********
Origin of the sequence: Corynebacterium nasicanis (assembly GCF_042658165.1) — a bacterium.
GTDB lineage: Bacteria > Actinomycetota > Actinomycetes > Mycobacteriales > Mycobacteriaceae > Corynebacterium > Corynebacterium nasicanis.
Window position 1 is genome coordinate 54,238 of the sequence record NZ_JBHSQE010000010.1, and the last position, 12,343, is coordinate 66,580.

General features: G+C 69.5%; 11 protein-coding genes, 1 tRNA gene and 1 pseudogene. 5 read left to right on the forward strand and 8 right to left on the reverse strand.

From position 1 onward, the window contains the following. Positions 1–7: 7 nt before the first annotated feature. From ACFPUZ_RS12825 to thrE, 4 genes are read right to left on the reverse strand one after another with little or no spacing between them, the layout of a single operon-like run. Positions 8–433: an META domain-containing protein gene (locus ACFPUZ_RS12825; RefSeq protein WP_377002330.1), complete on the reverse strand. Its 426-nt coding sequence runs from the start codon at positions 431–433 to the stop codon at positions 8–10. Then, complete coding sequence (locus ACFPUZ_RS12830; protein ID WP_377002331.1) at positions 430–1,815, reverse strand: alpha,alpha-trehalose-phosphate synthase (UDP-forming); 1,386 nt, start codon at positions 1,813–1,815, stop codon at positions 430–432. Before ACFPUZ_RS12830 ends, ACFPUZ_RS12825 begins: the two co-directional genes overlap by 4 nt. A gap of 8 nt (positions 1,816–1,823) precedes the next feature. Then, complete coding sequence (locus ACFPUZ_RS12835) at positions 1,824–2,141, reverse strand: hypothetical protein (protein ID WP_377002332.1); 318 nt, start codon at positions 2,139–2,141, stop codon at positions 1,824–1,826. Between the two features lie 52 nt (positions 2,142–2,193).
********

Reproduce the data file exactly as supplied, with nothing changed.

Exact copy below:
Origin of the sequence: Corynebacterium nasicanis (assembly GCF_042658165.1) — a bacterium.
GTDB lineage: Bacteria > Actinomycetota > Actinomycetes > Mycobacteriales > Mycobacteriaceae > Corynebacterium > Corynebacterium nasicanis.
Window position 1 is genome coordinate 54,238 of the sequence record NZ_JBHSQE010000010.1, and the last position, 12,343, is coordinate 66,580.

General features: G+C 69.5%; 11 protein-coding genes, 1 tRNA gene and 1 pseudogene. 5 read left to right on the forward strand and 8 right to left on the reverse strand.

From position 1 onward, the window contains the following. Positions 1–7: 7 nt before the first annotated feature. From ACFPUZ_RS12825 to thrE, 4 genes are read right to left on the reverse strand one after another with little or no spacing between them, the layout of a single operon-like run. Positions 8–433: an META domain-containing protein gene (locus ACFPUZ_RS12825; RefSeq protein WP_377002330.1), complete on the reverse strand. Its 426-nt coding sequence runs from the start codon at positions 431–433 to the stop codon at positions 8–10. Then, complete coding sequence (locus ACFPUZ_RS12830; protein ID WP_377002331.1) at positions 430–1,815, reverse strand: alpha,alpha-trehalose-phosphate synthase (UDP-forming); 1,386 nt, start codon at positions 1,813–1,815, stop codon at positions 430–432. Before ACFPUZ_RS12830 ends, ACFPUZ_RS12825 begins: the two co-directional genes overlap by 4 nt. A gap of 8 nt (positions 1,816–1,823) precedes the next feature. Then, complete coding sequence (locus ACFPUZ_RS12835) at positions 1,824–2,141, reverse strand: hypothetical protein (protein ID WP_377002332.1); 318 nt, start codon at positions 2,139–2,141, stop codon at positions 1,824–1,826. Between the two features lie 52 nt (positions 2,142–2,193).